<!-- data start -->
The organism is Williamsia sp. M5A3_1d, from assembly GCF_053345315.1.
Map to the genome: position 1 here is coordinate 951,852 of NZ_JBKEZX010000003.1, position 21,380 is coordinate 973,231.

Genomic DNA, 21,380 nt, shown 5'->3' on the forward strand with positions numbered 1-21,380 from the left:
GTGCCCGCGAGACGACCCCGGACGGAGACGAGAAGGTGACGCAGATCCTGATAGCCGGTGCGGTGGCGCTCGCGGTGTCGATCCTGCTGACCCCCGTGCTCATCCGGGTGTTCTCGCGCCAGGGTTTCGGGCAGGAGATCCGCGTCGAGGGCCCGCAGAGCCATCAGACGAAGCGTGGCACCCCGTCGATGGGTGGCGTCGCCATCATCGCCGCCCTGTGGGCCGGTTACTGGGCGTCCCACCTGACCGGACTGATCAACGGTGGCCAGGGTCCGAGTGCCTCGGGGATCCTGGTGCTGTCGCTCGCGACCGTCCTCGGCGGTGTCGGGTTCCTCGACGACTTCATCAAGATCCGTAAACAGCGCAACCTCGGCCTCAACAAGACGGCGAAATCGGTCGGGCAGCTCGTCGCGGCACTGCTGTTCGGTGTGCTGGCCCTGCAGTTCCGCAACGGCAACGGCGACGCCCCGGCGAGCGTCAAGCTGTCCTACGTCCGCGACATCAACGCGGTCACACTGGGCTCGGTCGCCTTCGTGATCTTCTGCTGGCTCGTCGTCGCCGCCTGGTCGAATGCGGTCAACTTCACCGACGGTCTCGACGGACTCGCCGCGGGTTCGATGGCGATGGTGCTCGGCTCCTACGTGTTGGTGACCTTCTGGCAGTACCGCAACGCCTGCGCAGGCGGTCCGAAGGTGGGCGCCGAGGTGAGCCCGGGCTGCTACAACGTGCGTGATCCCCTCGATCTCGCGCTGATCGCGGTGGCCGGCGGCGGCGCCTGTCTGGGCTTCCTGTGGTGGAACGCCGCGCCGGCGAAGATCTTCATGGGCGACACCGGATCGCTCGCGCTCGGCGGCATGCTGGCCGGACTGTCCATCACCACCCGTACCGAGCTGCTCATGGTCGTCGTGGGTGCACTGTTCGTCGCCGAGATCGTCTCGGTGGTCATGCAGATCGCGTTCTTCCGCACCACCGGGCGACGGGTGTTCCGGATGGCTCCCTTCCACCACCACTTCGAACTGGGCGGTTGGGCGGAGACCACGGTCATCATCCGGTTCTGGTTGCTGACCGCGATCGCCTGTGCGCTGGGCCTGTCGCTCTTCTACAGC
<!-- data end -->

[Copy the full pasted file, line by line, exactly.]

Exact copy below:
The organism is Williamsia sp. M5A3_1d, from assembly GCF_053345315.1.
Map to the genome: position 1 here is coordinate 951,852 of NZ_JBKEZX010000003.1, position 21,380 is coordinate 973,231.

Genomic DNA, 21,380 nt, shown 5'->3' on the forward strand with positions numbered 1-21,380 from the left:
GTGCCCGCGAGACGACCCCGGACGGAGACGAGAAGGTGACGCAGATCCTGATAGCCGGTGCGGTGGCGCTCGCGGTGTCGATCCTGCTGACCCCCGTGCTCATCCGGGTGTTCTCGCGCCAGGGTTTCGGGCAGGAGATCCGCGTCGAGGGCCCGCAGAGCCATCAGACGAAGCGTGGCACCCCGTCGATGGGTGGCGTCGCCATCATCGCCGCCCTGTGGGCCGGTTACTGGGCGTCCCACCTGACCGGACTGATCAACGGTGGCCAGGGTCCGAGTGCCTCGGGGATCCTGGTGCTGTCGCTCGCGACCGTCCTCGGCGGTGTCGGGTTCCTCGACGACTTCATCAAGATCCGTAAACAGCGCAACCTCGGCCTCAACAAGACGGCGAAATCGGTCGGGCAGCTCGTCGCGGCACTGCTGTTCGGTGTGCTGGCCCTGCAGTTCCGCAACGGCAACGGCGACGCCCCGGCGAGCGTCAAGCTGTCCTACGTCCGCGACATCAACGCGGTCACACTGGGCTCGGTCGCCTTCGTGATCTTCTGCTGGCTCGTCGTCGCCGCCTGGTCGAATGCGGTCAACTTCACCGACGGTCTCGACGGACTCGCCGCGGGTTCGATGGCGATGGTGCTCGGCTCCTACGTGTTGGTGACCTTCTGGCAGTACCGCAACGCCTGCGCAGGCGGTCCGAAGGTGGGCGCCGAGGTGAGCCCGGGCTGCTACAACGTGCGTGATCCCCTCGATCTCGCGCTGATCGCGGTGGCCGGCGGCGGCGCCTGTCTGGGCTTCCTGTGGTGGAACGCCGCGCCGGCGAAGATCTTCATGGGCGACACCGGATCGCTCGCGCTCGGCGGCATGCTGGCCGGACTGTCCATCACCACCCGTACCGAGCTGCTCATGGTCGTCGTGGGTGCACTGTTCGTCGCCGAGATCGTCTCGGTGGTCATGCAGATCGCGTTCTTCCGCACCACCGGGCGACGGGTGTTCCGGATGGCTCCCTTCCACCACCACTTCGAACTGGGCGGTTGGGCGGAGACCACGGTCATCATCCGGTTCTGGTTGCTGACCGCGATCGCCTGTGCGCTGGGCCTGTCGCTCTTCTACAGC